The Sun’s splash this morning is about a charitable but impecunious lady of 92 who killed herself after being constantly pestered by charities cold-calling her.
It’s time we woke up to the fact that charity, which we all assume to be good, has become a pretty nasty and anti-social business; and that – bizarrely – the poor would be far better off if charity was far less powerful.
Charity – or “The Voluntary Sector” as it pompously calls itself – has had a good run for its money. We still think it must be a good thing, although Eton College is a “charity”, with all the tax advantages that brings; sharp-toothed “charities” compete against each other and against private companies for contracts to run public services, desperate to show that they can cut costs with the best of them; churches and their adherents set up “charities” which are barely disguised religious recruitment agencies; and religious “charities” run schools with state funding, in order to capture the minds and hearts of the next generation at an impressionable age.
Yet charity is still regarded as a good thing – so much so that in December 2014 I heard Conservative MP Jacob Rees-Mogg on Question Time defending the need for food banks partly on the grounds that they enable the middle class to exercise their charitable instincts.
The idea that looking after those who are unable to look after themselves is best done by handouts from charitable individuals and organisations is now close to being conventional wisdom. The notion that it should be the role of the state became so unpopular that I was attacked on Twitter for having said that Clem Attlee supported anything so outlandish. But he did, and I have proved it by setting out his views in my recently republished Clem Attlee in much more detail.
Attlee understood the problem as long ago as 1920, and he also understood – and partly implemented – the solution. In a book called The Social Worker, he writes of a charitable clergyman he had met who thought the porridge served to the poor should always be a little burned, to put off those who were not in dire need.
He thought that if a rich man wanted to help the poor, he should pay his taxes gladly, not dole out money at whim. He anticipated Mr Rees-Mogg by nine decades, saying that when charity was the only option, “society as constituted was accepted, and the existence of the poor taken for granted, nay even welcomed, as providing an outlet for the benevolence of the rich.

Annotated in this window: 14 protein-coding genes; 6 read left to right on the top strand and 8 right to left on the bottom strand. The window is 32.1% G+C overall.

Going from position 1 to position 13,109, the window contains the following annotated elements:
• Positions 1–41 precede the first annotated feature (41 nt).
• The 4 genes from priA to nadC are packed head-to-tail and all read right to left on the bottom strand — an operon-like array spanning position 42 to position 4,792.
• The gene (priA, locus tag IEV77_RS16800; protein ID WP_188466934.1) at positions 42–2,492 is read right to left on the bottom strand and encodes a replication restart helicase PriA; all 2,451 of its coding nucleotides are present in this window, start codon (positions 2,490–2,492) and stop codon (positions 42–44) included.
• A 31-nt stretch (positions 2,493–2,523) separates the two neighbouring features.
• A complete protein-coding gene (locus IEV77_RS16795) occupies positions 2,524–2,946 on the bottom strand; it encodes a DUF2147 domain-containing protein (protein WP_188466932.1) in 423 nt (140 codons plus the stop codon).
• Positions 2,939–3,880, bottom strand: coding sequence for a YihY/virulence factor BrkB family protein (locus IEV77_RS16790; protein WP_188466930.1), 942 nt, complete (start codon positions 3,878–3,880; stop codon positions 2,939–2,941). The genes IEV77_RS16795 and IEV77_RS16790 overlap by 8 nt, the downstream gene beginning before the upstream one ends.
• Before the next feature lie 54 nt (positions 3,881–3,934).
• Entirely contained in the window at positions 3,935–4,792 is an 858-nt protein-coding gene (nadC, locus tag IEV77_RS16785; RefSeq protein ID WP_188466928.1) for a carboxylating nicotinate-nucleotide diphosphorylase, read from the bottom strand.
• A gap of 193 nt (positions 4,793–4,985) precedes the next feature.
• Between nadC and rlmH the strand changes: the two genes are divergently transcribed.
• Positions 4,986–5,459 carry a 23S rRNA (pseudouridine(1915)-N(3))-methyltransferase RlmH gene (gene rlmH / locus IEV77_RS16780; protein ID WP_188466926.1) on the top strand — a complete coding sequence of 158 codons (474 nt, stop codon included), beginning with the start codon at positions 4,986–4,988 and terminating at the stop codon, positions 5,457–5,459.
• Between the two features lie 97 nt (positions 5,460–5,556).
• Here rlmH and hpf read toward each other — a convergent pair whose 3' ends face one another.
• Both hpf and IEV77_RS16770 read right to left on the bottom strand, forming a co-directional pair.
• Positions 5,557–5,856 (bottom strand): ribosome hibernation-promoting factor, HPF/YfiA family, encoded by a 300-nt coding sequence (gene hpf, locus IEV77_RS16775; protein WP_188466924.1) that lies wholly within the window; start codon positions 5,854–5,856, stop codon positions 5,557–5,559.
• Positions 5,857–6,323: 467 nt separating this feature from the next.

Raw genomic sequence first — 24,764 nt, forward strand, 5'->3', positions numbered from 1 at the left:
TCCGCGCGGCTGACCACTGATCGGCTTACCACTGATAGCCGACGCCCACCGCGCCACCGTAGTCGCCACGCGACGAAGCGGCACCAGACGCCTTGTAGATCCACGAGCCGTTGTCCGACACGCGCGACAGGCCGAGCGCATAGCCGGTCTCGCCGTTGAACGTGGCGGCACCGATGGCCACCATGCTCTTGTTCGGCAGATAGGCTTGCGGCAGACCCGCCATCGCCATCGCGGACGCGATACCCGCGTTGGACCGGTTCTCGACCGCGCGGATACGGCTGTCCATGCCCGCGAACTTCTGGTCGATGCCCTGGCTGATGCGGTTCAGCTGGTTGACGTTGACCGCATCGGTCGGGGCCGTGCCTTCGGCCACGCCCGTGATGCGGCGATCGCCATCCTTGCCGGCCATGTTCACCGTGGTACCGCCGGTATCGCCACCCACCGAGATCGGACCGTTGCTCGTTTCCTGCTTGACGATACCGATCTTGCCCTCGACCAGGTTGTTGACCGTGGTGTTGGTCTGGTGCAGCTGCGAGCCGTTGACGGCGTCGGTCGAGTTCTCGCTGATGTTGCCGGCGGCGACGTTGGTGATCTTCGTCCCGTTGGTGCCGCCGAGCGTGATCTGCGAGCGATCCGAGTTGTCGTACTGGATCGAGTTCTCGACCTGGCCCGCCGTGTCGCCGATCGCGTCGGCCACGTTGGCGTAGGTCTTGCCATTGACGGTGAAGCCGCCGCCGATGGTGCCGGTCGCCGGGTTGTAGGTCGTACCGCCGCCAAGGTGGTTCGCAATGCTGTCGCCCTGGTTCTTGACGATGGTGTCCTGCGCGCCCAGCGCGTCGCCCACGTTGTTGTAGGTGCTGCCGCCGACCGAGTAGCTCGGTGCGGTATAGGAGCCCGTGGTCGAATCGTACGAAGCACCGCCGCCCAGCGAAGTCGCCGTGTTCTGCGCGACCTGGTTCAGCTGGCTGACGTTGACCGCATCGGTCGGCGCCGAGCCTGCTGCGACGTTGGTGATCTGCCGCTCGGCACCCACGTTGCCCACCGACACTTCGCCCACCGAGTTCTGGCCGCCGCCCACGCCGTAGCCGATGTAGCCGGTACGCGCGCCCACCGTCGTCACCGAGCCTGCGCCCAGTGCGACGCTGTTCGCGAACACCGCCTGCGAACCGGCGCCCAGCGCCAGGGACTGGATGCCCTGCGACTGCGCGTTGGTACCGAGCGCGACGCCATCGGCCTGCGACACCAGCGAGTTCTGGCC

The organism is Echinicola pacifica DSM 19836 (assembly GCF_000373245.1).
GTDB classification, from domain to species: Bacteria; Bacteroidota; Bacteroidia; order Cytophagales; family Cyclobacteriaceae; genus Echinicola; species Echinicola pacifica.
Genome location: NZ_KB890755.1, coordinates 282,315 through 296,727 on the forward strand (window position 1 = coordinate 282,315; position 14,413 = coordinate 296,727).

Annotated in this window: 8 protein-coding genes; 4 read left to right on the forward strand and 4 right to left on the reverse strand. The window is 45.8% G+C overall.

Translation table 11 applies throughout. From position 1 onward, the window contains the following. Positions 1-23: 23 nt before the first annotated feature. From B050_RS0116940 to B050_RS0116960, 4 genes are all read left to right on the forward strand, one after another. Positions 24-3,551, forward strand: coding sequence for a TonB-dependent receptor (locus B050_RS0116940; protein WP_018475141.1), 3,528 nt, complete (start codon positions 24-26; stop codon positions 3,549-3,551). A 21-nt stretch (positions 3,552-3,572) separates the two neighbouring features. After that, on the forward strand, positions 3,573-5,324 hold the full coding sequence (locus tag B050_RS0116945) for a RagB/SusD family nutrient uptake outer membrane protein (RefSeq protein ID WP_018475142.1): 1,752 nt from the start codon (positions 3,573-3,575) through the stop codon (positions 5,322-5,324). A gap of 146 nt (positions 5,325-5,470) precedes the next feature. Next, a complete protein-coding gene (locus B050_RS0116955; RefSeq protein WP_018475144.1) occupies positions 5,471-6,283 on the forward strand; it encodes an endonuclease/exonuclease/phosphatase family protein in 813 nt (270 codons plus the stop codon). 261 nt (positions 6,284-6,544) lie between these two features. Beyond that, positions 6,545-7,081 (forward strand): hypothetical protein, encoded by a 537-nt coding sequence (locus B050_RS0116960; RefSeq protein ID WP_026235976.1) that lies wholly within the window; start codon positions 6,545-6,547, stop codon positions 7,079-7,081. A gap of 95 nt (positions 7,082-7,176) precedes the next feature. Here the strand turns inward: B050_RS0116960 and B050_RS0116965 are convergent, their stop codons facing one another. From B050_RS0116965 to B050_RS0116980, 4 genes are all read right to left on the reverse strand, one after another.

“Charity is always apt to be accompanied by a certain complacence and condescension on the part of the benefactor, and by an expectation of gratitude from the recipient, which cuts at the root of all true friendliness. The charitable of the [Victorian] time seem to us to be smug and self-satisfied. They delighted in sermons to the poor on conventional virtues, and lack that sharp self-criticism that is the note of society today.”
It is unfortunate, he says, that “there should be a certain kudos obtained from giving to a charity which is absent from the performance of a duty; thus a man will oppose an increase in taxation or local rates while he is prepared to give far more than these increases in charity. Very many do not realise that you must be just before you are generous.”
Charity, he write, “is only possible without loss of dignity between equals. A right established by law, such as that to an old age pension, is less galling than an allowance made by a rich man to a poor one, dependent on his view of the recipient’s character, and terminable at his caprice . . .”
Charity “tends to make the charitable think that he has done his duty by giving away some trifling sum, his conscience is put to sleep and he takes no trouble to consider the social problem any further”.
The rich, he says, should “subscribe to pay the taxes. These were the true charity, impartial and impersonal, cumbering none with obligation, helping all.”
He quotes Bernard Shaw: “Most of the money given by rich people in charity is made up of conscience money ransom, political bribery.” It still is.
Religious charity is the worst of the lot. “One finds a large amount of charitable work being done with the principle object of benefitting the soul of the giver, the effect on the welfare of the recipient being a secondary consideration”.
Attlee was is especially horrified, as Nye Bevan was a quarter of a century later, by the fact that, in those pre-NHS days, hospitals relied largely on charity: “The whole business of collecting for hospitals by means of special days on which collectors stand at street corners and blackmail passers-by, or by which collections are made in factories, is thoroughly unworthy of the dignity of the service.”
He would have had choice words to say about the proliferation of charity ‘chuggers’ on the streets of London, and about the sponsors of academies and free schools, especially those that name ‘their’ schools after themselves.
Ninety years ago, Clement Attlee, with his dry, pedestrian but unrelenting logic, showed that has that charity can be an extremely harmful thing. Everything that has happened since suggests that, as often happens, Attlee was right.